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Apply function to each element of array on GPU

**Note**

This function behaves similarly to the MATLAB^{®} function `arrayfun`

, except that the evaluation of the
function happens on the GPU, not on the CPU. Any required data not already on the GPU is
moved to GPU memory. The MATLAB function passed in for evaluation is compiled and then executed on the
GPU. All output arguments are returned as gpuArray objects. You can retrieve gpuArray
data using the `gather`

function.

applies the function `B`

= arrayfun(`FUN`

,`A`

)`FUN`

to each element of the gpuArray
`A`

. `arrayfun`

then concatenates the outputs from
`FUN`

into output gpuArray `B`

. `B`

is
the same size as `A`

and `B(i,j,...) = FUN(A(i,j,...))`

.
The input argument `FUN`

is a function handle to a MATLAB function that takes one input argument and returns a scalar value.
`FUN`

is called as many times as there are elements of
`A`

.

You cannot specify the order in which `arrayfun`

calculates the
elements of `B`

or rely on them being done in any particular order.

applies `B`

= arrayfun(`FUN`

,A1,...,An)`FUN`

to the elements of the arrays `A1,...,An`

,
so that `B(i,j,...) = FUN(A1(i,j,...),...,An(i,j,...))`

. The function
`FUN`

must take `n`

input arguments and return a scalar.
The nonsingleton dimensions of the inputs `A1,...,An`

must all match, or
the inputs must be scalar. Any singleton dimensions or scalar inputs are virtually
replicated before being input to the function `FUN`

.

`[B1,...,Bm] = arrayfun(`

returns multiple output arrays `FUN`

,___)`B1,...,Bm`

when the function
`FUN`

returns `m`

output values.
`arrayfun`

calls `FUN`

each time with as many outputs as
there are in the call to `arrayfun`

, that is, `m`

times.
If you call `arrayfun`

with more output arguments than supported by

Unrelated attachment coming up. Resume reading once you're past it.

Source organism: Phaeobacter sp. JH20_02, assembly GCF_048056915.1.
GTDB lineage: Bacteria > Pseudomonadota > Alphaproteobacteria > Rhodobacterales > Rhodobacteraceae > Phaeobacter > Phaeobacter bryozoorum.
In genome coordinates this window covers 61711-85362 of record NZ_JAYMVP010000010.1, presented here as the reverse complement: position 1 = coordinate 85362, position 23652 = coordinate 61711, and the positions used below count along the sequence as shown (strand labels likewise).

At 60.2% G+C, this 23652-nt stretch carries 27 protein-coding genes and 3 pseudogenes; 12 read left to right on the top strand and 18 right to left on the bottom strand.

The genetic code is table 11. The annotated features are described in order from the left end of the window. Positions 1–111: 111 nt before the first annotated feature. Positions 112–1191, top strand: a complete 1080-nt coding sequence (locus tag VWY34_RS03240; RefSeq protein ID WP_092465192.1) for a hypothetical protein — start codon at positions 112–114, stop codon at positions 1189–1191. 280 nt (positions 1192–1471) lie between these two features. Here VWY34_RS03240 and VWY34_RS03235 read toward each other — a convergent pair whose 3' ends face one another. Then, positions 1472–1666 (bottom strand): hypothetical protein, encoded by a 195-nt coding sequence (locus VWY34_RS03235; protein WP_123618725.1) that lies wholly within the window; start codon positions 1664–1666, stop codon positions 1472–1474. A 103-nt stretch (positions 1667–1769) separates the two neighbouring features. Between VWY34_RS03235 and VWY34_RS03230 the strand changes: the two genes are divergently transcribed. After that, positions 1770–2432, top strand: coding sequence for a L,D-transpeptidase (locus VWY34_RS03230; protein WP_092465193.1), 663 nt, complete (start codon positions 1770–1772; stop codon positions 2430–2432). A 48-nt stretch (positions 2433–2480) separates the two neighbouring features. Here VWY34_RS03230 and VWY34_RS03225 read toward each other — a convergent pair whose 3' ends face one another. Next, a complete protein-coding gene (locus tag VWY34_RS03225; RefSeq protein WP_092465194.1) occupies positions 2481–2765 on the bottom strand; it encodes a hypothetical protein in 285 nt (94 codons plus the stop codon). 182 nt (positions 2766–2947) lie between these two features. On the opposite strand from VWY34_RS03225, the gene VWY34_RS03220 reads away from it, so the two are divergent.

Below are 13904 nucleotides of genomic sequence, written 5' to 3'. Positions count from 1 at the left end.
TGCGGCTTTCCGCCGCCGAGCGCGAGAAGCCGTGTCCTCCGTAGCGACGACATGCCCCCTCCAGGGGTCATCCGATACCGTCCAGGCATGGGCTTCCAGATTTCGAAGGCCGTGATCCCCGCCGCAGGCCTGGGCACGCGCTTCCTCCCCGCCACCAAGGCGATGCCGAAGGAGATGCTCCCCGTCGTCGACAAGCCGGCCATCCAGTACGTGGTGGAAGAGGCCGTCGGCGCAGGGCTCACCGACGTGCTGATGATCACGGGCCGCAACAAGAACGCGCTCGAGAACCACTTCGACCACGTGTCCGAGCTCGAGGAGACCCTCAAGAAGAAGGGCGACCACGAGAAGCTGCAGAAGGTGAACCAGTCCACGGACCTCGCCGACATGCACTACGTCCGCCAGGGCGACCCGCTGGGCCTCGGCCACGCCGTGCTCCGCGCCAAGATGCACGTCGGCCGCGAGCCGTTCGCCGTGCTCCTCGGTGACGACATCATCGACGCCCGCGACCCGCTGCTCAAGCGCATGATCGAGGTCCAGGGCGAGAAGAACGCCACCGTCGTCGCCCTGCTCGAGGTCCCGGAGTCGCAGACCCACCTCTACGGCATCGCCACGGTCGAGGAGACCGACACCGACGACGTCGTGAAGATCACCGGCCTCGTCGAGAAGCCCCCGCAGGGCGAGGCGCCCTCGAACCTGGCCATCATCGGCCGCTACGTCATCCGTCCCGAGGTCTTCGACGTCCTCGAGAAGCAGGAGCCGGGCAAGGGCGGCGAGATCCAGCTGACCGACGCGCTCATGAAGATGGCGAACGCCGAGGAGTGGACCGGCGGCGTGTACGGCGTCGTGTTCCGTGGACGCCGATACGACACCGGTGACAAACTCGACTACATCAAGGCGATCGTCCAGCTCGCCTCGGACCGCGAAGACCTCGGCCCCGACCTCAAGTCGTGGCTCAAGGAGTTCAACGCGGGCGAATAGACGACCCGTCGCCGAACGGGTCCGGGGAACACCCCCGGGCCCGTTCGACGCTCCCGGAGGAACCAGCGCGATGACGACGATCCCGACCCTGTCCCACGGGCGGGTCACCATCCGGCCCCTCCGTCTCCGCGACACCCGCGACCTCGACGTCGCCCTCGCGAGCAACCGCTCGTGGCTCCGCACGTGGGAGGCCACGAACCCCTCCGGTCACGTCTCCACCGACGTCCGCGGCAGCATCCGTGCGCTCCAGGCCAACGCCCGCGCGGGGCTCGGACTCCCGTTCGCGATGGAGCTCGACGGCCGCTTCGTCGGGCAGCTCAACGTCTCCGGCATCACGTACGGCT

`FUN`

, MATLAB generates an error. `FUN`

can return output arguments having
different data types, but the data type of each output must be the same each time
`FUN`

is called.

The first time you call

`arrayfun`

to run a particular function on the GPU, there is some overhead time to set up the function for GPU execution. Subsequent calls of`arrayfun`

with the same function can run faster.Nonsingleton dimensions of input arrays must match each other. In other words, the corresponding dimensions of arguments

`A1,...,An`

, must be equal to each other, or equal to one. Whenever a dimension of an input array is singleton (equal to`1`

),`arrayfun`

uses singleton expansion. The array is virtually replicated along the singleton dimension to match the largest of the other arrays in that dimension. When a dimension of an input array is singleton and the corresponding dimension in another argument array is zero,`arrayfun`

virtually diminishes the singleton dimension to`0`

.Each dimension of the output array

`B`

is the same size as the largest of the input arrays in that dimension for nonzero size, or zero otherwise. The following code shows how dimensions of size`1`

are scaled up or down to match the size of the corresponding dimension in other arguments.R1 = rand(2,5,4,"gpuArray"); R2 = rand(2,1,4,3,"gpuArray"); R3 = rand(1,5,4,3,"gpuArray"); R = arrayfun(@(x,y,z)(x+y.*z),R1,R2,R3); size(R)

2 5 4 3

R1 = rand(2,2,0,4,"gpuArray"); R2 = rand(2,1,1,4,"gpuArray"); R = arrayfun(@plus,R1,R2); size(R)

2 2 0 4

Because the operations supported by

`arrayfun`

are strictly element-wise, and each computation of each element is performed independently of the others, certain restrictions are imposed:Input and output arrays cannot change shape or size.

Array-creation functions such as

`rand`

do not support size specifications. Arrays of random numbers have independent streams for each element.

Like

`arrayfun`

in MATLAB, matrix exponential power, multiplication, and division (`^`

,`*`

,`/`

,`\`

) perform element-wise calculations only.Operations that change the size or shape of the input or output arrays (

`cat`

,`reshape`

, and so on) are not supported.Read-only indexing (

`subsref`

) and access to variables of the parent (outer) function workspace from within nested functions is supported. You can index variables that exist in the function before the evaluation on the GPU. Assignment or`subsasgn`

indexing of these variables from within the nested function is not supported. For an example of the supported usage, see Stencil Operations on a GPU.Anonymous functions do not have access to their parent function workspace.

Overloading the supported functions is not allowed.

The code cannot call scripts.

There is no

`ans`

variable to hold unassigned computation results. Make sure to explicitly assign to variables the results of all calculations.The following language features are not supported: persistent or global variables,

`parfor`

,`spmd`

,`switch`

, and`try`

/`catch`

.P-code files cannot contain a call to

`arrayfun`

with gpuArray data.